Sikhism > Sikhism Principles

The word 'Sikh' means a disciple. So Sikhism is essentially the path of discipleship. The true sikh remains unattached to worldly things just as the lotus keeps its blossom over and above the surface of water. The Sikh must do his duty to his family and to the community. The main thing is leading a pure and moral life, full of noble deeds and kind words. A Sikh does not regard fasting, austerities, pilgrimages, alms-giving and penance as important things.

Those who know the importance of Bhagti feel like Guru Nanak Sahib that forgetting God is just like death and brooding upon His Name is life and joy. Without the nectar of God's name, the polgrim dies his misery. But Bhagti is possible after certain conditions are fulfilled:

i) Faith in God.
ii) Following Truth.
iii) Unattachment and desirelessness.
iv) Control over throught, word and deed.
v) Association with holy men(Satsang)
vi) Humanity and submission to Hukam.

The Guru says, "The man of God rejects salvation. He wants only love of God and nothing else. The joys of heaven are nothing as compared to the merging in the Divine Spirit. The ultimate goal of man is union with God. Man does not become God, only the spark merges in the fire. This is called self-identification." A man may have done many noble deeds but if he has not undertaken meditation on God, he cannot have any hope of Mukti. Guru Nanak Sahib says in Asa-di-Var: "That is true knowledge when the thruth is in the heart, when the dirt of falsehood vanishes and life is pure and clean. That is true living when one fixes one's love on truth and finds joy in the hearing of the Name."

Need of Guru:
Almost all the great religions of the world emphasis the need of a preceptor or Guru or holy man for the attainment of salvation. The Vedas enumerate the qualities of a religious guide. Even Guru Nanak Sahib empha-sises that bliss can be obtained only through the grace of the Guru. Sikhism does not recognise either chosen prophets or chosen people. Guru Nanak Sahib did not insist on a physical Guru (Dehdari}. His own Guru was God Himself. What is important is not the person but the word-"The word is the Guru. The Guru is the word. If the devotee follows what the word says, surely the Guru will save him." That is why Guru Gobind Singh Sahib installed Sri Granth Sahib as Guru for all time. We do not need any man as Guru because the word is now with us. Guru Arjan Sahib says, "Without a Guru, liberation cannot be won. The Guru is my boat, which will ferry me across the rough ocean of existance." The Guru destroys illusions and attachment to worldly objects.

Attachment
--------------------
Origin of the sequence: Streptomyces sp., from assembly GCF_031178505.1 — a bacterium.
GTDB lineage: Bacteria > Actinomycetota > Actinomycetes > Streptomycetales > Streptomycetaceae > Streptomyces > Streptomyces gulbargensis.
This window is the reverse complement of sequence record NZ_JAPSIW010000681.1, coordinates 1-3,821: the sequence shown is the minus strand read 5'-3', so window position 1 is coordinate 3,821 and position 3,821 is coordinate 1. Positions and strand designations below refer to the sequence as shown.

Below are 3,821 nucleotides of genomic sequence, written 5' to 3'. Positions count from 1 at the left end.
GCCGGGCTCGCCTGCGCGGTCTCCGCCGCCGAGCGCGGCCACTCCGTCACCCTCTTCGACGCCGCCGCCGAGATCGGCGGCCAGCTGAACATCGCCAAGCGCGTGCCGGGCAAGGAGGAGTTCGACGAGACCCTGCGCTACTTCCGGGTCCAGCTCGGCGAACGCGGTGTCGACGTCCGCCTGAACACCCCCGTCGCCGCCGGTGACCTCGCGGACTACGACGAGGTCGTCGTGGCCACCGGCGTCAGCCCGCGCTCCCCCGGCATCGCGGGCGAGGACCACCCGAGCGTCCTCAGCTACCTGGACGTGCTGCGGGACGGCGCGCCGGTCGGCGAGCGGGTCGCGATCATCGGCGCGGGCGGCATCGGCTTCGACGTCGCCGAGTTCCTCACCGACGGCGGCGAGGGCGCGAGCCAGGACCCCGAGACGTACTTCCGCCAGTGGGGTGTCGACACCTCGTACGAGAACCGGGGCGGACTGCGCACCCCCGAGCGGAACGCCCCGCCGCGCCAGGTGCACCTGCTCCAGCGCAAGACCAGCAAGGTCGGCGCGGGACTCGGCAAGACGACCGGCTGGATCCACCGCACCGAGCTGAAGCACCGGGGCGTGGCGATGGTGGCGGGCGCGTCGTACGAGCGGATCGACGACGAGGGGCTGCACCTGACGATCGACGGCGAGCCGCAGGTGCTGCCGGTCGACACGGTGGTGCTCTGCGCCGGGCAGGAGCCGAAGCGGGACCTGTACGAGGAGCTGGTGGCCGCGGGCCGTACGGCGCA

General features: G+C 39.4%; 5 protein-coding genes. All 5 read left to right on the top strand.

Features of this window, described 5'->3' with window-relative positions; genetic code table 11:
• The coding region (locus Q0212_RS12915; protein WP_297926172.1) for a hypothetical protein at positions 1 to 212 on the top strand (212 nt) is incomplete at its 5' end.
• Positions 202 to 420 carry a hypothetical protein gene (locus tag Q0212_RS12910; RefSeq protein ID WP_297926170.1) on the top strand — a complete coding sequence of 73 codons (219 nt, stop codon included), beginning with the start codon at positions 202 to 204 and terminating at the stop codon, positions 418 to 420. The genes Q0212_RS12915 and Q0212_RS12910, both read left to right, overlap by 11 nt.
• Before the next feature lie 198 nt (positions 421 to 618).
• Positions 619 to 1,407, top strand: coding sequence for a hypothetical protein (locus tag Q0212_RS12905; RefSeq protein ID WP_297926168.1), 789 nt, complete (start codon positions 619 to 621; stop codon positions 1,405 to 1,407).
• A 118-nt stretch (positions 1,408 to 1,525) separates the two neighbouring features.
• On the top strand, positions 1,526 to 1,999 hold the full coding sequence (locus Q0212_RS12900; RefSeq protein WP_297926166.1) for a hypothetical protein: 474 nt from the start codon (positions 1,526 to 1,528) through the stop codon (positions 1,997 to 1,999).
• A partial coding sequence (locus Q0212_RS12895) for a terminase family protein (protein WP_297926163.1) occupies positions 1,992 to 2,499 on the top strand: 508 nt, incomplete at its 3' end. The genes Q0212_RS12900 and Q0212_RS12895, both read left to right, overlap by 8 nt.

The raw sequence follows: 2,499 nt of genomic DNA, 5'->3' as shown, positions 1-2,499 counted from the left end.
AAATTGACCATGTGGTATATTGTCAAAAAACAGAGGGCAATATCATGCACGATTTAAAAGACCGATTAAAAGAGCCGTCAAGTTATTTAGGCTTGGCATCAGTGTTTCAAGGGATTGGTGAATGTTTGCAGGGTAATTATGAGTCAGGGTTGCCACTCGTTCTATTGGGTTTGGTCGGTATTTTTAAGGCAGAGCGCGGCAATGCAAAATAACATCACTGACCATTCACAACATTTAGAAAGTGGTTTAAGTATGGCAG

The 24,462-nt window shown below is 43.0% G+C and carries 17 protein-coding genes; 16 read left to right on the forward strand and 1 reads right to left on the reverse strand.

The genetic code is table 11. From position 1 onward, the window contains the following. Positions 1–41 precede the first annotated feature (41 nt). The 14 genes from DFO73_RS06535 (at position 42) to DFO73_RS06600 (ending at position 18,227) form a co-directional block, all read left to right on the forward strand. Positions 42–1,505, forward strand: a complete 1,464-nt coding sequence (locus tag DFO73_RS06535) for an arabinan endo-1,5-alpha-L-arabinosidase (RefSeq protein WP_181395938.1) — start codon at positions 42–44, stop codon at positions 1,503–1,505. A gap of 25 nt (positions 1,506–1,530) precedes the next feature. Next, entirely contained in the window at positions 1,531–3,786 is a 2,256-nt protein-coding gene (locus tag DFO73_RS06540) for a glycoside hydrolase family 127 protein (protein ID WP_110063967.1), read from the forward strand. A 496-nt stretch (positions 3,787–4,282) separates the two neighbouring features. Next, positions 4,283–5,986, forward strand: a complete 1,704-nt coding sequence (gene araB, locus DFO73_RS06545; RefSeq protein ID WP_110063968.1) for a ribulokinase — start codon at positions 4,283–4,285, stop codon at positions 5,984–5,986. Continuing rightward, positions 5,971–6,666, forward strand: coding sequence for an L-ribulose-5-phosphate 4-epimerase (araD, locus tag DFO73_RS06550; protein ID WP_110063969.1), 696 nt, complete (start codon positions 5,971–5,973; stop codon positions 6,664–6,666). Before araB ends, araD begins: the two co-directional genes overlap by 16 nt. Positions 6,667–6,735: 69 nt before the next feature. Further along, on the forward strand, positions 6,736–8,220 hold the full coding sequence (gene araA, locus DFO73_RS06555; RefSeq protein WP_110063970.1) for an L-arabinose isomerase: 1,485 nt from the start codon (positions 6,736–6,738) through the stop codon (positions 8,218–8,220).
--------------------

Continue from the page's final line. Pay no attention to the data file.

Guru Ramdas Sahib says, "The Guru is the Sikh and the Sikh who practices the Guru's word is equal to the Guru." Guru Gobind Singh Sahib says, "I live and have my being in the Khalsa." The Guru lives in the form of the Panth. He resides in the Sangat. All the Gurus are identical with Nanak. Guru Gobind Singh Sahib passed on the corporal succession to the Panth, which is regarded as the embodiment of the Guru. The Panth represents the Guru and it is progressing, With the passage of time, the Panth is evolving. It is a dynamic and corporate personality with authority to make decisions (Gurmatas) binding on the Sikhs. In this way, there is a two-fold concept of Guru-dom, one permanent, the other progressive. The Word is the embodiment of eternal and changless truth, while the Panth is the progressive, collective personality of the Guru in Sikhs.

Guru Granth Sahib is the living embodiment of the Ten Gurus. It is the living flame of the Name, which lights the lamp of the disciple. There is no place for a living Guru in the Sikh religion, bacause Gurbani is Guru and Guru is Gurbani. After all, what the Guru does is to guide the disciple by means of words, in the same way Guru Granth Sahib guides the Sikh through its song-message. When a Sikh is in doubt about any principle of Sikhism, he refers the matter to the Panth for decision.